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Lunch at Tiffany’s

 

The Shakespeare Conference: SHK 24.0321  Monday, 8 July 2013

 

From:        Gerald E. Downs < This e-mail address is being protected from spambots. You need JavaScript enabled to view it >

Date:         July 8, 2013 2:01:18 AM EDT

Subject:     Lunch at Tiffany’s

 

Last May, Steven Urkowitz wrote,

 

> I heartily recommend Tiffany Stern’s Documents of

> Performance in Early Modern England (. . . 2009).

> I’m only just getting into it . . . but like so much of Stern’s

> work it’s already eye-popping, myth-deflating, witty, and

> illustrated profusely with vivid examples never before

> published or noticed only to have been forgotten. She

> puts just about all previous scholarship to shame . . . .

> I’d love to hear responses to this book from others on

> SHAKSPER. Alan Dessen? Gerald Downs? Gabriel Egan?

 

Perhaps I’ll test Steven’s love. I hadn’t seen Stern’s book and (following mom’s advice) opted not to say anything about Shakespeare in Parts (2007). Now asked, I’ll comment. My assumption was that Documents, despite a wide range of topics and material, is largely designed to back up Parts. Shakespeareans often devote later works to flawed earlier publications. As Stern is lumped with the ‘New Textualism’ (G. Egan, if memory serves), I also assumed her leanings in Making Shakespeare (2004) would help to fill the Shakespearean textual and biographical vacuum (partial, in more ways than one) left by attacks on the NB’s MR and FP suppositions.

 

Concentrating on hypothetically reproduced ‘actor’s parts’ (dialogue and cues copied for each player) Stern identifies “numerous ways” in which Shakespeare “meticulously orchestrated and refined” the parts “to produce specific, foreseen responses in his actors” (Parts, 78). Not tricking himself (I suppose), here’s how he manipulated professional players—as I recall:

 

1) Players didn’t read the plays, or hear them read.

2) They didn’t rehearse and only learnt their parts ‘at home.’

3) They didn’t discuss their roles or evince curiosity about the plays.

4) Players often didn’t know whom to address, or who speaks to them.

5) They didn’t know when or by whom they would be cued.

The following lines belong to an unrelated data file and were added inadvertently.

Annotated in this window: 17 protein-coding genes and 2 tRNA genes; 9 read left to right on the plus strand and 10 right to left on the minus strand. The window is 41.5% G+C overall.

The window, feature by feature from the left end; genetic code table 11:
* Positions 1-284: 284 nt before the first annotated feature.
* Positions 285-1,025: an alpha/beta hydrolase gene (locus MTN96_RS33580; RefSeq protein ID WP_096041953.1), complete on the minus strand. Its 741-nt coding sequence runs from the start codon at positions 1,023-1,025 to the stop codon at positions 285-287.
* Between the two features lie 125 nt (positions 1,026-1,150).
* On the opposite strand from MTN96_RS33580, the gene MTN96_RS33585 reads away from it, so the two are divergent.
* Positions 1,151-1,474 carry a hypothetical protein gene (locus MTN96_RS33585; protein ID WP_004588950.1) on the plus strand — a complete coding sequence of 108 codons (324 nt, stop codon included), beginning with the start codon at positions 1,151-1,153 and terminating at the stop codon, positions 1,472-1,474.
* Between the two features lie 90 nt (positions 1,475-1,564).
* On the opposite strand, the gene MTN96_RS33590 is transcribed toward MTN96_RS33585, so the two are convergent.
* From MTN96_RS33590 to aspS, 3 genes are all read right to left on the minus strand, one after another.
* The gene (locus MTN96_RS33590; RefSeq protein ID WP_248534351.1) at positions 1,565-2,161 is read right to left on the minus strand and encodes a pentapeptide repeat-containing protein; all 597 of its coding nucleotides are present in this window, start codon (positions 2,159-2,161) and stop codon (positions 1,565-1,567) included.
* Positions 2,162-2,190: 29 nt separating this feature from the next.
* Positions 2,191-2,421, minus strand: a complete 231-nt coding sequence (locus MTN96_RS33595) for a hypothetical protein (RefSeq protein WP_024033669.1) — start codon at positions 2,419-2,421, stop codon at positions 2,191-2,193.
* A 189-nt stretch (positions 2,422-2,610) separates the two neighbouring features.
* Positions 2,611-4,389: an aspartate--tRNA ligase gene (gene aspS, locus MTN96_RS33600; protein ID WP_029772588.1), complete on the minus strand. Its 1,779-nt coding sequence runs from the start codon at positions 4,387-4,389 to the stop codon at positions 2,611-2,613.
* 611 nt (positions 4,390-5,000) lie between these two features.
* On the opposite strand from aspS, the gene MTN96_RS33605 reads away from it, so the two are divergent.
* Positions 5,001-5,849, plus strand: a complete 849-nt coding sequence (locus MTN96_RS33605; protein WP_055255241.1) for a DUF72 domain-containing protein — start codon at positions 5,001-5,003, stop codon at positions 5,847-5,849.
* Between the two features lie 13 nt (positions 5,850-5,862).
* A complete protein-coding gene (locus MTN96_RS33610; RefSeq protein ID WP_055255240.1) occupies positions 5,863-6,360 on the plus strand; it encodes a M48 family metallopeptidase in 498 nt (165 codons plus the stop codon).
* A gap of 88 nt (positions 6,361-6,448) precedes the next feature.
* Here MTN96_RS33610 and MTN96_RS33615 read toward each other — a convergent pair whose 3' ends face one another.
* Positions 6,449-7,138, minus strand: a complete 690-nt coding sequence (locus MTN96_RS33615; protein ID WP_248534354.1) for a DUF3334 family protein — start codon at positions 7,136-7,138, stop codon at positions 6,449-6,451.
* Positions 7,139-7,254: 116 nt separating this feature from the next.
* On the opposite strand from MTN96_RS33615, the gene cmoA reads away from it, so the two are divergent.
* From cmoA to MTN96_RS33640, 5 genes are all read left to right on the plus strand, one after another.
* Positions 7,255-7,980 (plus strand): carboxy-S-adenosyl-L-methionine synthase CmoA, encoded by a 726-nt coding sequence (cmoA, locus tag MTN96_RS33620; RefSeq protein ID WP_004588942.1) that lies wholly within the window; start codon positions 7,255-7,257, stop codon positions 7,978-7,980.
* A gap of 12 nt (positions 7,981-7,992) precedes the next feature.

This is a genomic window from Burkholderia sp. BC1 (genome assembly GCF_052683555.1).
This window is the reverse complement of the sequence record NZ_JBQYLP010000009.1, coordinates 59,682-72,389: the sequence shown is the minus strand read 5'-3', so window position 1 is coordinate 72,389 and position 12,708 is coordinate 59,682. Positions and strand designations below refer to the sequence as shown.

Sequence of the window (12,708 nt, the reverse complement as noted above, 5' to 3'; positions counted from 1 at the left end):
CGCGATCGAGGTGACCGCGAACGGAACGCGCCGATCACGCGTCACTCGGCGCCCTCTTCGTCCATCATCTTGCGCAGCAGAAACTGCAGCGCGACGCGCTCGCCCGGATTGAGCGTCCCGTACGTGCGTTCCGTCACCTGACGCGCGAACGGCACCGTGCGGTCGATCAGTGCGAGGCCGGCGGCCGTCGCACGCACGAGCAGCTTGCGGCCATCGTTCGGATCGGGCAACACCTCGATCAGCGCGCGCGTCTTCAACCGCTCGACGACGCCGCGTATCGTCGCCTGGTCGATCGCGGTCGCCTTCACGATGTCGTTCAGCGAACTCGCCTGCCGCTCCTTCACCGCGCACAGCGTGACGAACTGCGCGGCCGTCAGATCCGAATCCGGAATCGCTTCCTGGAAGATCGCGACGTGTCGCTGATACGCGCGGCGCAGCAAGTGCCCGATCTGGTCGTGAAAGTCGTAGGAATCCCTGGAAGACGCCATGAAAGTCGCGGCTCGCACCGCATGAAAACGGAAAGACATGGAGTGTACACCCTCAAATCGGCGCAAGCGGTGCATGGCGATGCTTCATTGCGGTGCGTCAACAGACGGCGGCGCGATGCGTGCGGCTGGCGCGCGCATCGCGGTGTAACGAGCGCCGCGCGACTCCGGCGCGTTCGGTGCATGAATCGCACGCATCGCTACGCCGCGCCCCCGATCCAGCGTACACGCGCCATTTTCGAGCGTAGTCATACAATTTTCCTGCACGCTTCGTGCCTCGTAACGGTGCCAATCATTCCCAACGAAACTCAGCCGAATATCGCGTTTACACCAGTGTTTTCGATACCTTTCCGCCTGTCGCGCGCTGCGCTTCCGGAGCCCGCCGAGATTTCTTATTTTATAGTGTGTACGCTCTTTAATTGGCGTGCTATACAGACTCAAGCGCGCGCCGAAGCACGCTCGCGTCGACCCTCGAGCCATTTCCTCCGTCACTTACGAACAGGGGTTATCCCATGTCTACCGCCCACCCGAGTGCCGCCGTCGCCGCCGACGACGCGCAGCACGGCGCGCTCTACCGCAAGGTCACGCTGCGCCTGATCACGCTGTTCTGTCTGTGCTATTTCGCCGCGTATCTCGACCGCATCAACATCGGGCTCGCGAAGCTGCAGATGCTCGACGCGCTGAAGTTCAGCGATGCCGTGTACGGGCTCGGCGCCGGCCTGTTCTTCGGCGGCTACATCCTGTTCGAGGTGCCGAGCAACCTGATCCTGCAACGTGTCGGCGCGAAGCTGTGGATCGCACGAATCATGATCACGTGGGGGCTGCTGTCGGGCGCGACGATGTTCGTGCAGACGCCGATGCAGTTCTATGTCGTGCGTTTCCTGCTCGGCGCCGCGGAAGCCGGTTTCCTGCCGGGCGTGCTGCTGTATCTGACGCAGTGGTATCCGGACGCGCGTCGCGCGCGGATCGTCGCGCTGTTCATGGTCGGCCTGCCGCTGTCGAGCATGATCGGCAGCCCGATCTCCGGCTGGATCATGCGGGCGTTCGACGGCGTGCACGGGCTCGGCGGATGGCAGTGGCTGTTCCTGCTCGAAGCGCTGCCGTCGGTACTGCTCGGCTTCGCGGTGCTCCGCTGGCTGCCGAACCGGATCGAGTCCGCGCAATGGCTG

6) They got confused and angry waiting.

7) Their lines were therefore delivered more effectively.

8) They loved it and their emotional first performance guided the others.

 

If you believe all that you may be interested in a certain bridge in the Bronx. But these claims of proof by “induction” allow for examples from dialogue, such as R&J 1.3. Stern cites F but most of the scene stems (as all agree) from Q1, via Q2; the rest is from Q2 only. From Q1:

 

VV: This is the matter. Nurse giue leaue a while, we

must talke in secret. Nurce come back again I haue re-

membred me, thou'se heare our counsaile. Thou know

est my daughters of a prettie age.

Nurce:Faith I can tell her age vnto a houre.

VVife: Shee's not fourteene.

Nnrce: Ile lay fourteene of my teeth, and yet to my

teene be it spoken, I haue but foure, shee's not fourteene.

How long is it now to Lammas-tide?

VVife: A fortnight and odde dayes.

Nurce: Euen or odde, of all dayes in the yeare come

Lammas Eue at night shall she be fourteene. Susan and she

God rest all Christian soules were of an age. VVell Susan is

with God, she was too good for me: But as I said on Lam-

mas Eue at night shall she be fourteene, that shall shee ma-

rie I remember it well. Tis since the Earth-quake nowe e-

leauen yeares, and she was weand I neuer shall forget it, of

all the daies of the yeare vpon that day: for I had then laid

wormewood to my dug, sitting in the sun vnder the Doue-

housewall. My Lord and you were then at Mantua, nay I

do beare a braine: But as I said, when it did tast the worm-

wood on the nipple of my dug, & felt it bitter, pretty foole

to see it teachie and fall out with Dugge. Shake qucth the

Doue-house twas no need I trow to bid me trudge, and since